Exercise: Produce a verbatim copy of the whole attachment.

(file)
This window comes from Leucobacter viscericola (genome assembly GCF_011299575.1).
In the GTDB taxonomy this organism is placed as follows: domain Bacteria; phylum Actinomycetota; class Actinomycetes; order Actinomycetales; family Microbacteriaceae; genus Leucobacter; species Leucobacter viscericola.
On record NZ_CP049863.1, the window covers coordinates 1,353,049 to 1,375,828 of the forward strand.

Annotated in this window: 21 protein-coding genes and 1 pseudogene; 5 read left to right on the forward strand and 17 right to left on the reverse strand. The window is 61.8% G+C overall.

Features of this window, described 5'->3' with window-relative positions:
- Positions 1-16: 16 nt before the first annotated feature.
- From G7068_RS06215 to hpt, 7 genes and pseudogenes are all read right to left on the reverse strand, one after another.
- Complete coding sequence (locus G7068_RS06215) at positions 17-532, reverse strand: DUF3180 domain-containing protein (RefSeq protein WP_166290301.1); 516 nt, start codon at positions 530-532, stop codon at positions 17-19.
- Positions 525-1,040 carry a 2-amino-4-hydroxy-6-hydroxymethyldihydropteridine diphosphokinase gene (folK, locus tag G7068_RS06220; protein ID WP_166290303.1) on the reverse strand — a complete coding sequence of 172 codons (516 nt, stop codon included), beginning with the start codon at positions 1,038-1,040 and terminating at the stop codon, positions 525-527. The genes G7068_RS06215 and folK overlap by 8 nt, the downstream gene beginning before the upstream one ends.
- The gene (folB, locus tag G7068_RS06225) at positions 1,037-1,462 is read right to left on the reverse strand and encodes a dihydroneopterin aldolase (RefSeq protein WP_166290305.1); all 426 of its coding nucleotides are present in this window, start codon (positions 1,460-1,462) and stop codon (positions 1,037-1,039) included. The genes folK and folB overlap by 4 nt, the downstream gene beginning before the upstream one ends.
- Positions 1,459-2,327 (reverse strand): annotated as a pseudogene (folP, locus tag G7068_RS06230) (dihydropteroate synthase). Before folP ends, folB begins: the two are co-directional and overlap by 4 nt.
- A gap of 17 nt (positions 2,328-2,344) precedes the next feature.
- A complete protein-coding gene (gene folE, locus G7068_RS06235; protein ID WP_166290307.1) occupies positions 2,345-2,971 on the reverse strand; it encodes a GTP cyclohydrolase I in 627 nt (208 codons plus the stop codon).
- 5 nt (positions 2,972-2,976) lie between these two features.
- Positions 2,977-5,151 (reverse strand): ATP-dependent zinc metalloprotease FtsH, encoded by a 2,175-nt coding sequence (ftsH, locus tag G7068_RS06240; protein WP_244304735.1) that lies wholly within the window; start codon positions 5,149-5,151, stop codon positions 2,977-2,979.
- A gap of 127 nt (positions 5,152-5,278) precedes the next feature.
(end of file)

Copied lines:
This window comes from Leucobacter viscericola (genome assembly GCF_011299575.1).
In the GTDB taxonomy this organism is placed as follows: domain Bacteria; phylum Actinomycetota; class Actinomycetes; order Actinomycetales; family Microbacteriaceae; genus Leucobacter; species Leucobacter viscericola.
On record NZ_CP049863.1, the window covers coordinates 1,353,049 to 1,375,828 of the forward strand.

Annotated in this window: 21 protein-coding genes and 1 pseudogene; 5 read left to right on the forward strand and 17 right to left on the reverse strand. The window is 61.8% G+C overall.

Features of this window, described 5'->3' with window-relative positions:
- Positions 1-16: 16 nt before the first annotated feature.
- From G7068_RS06215 to hpt, 7 genes and pseudogenes are all read right to left on the reverse strand, one after another.
- Complete coding sequence (locus G7068_RS06215) at positions 17-532, reverse strand: DUF3180 domain-containing protein (RefSeq protein WP_166290301.1); 516 nt, start codon at positions 530-532, stop codon at positions 17-19.
- Positions 525-1,040 carry a 2-amino-4-hydroxy-6-hydroxymethyldihydropteridine diphosphokinase gene (folK, locus tag G7068_RS06220; protein ID WP_166290303.1) on the reverse strand — a complete coding sequence of 172 codons (516 nt, stop codon included), beginning with the start codon at positions 1,038-1,040 and terminating at the stop codon, positions 525-527. The genes G7068_RS06215 and folK overlap by 8 nt, the downstream gene beginning before the upstream one ends.
- The gene (folB, locus tag G7068_RS06225) at positions 1,037-1,462 is read right to left on the reverse strand and encodes a dihydroneopterin aldolase (RefSeq protein WP_166290305.1); all 426 of its coding nucleotides are present in this window, start codon (positions 1,460-1,462) and stop codon (positions 1,037-1,039) included. The genes folK and folB overlap by 4 nt, the downstream gene beginning before the upstream one ends.
- Positions 1,459-2,327 (reverse strand): annotated as a pseudogene (folP, locus tag G7068_RS06230) (dihydropteroate synthase). Before folP ends, folB begins: the two are co-directional and overlap by 4 nt.
- A gap of 17 nt (positions 2,328-2,344) precedes the next feature.
- A complete protein-coding gene (gene folE, locus G7068_RS06235; protein ID WP_166290307.1) occupies positions 2,345-2,971 on the reverse strand; it encodes a GTP cyclohydrolase I in 627 nt (208 codons plus the stop codon).
- 5 nt (positions 2,972-2,976) lie between these two features.
- Positions 2,977-5,151 (reverse strand): ATP-dependent zinc metalloprotease FtsH, encoded by a 2,175-nt coding sequence (ftsH, locus tag G7068_RS06240; protein WP_244304735.1) that lies wholly within the window; start codon positions 5,149-5,151, stop codon positions 2,977-2,979.
- A gap of 127 nt (positions 5,152-5,278) precedes the next feature.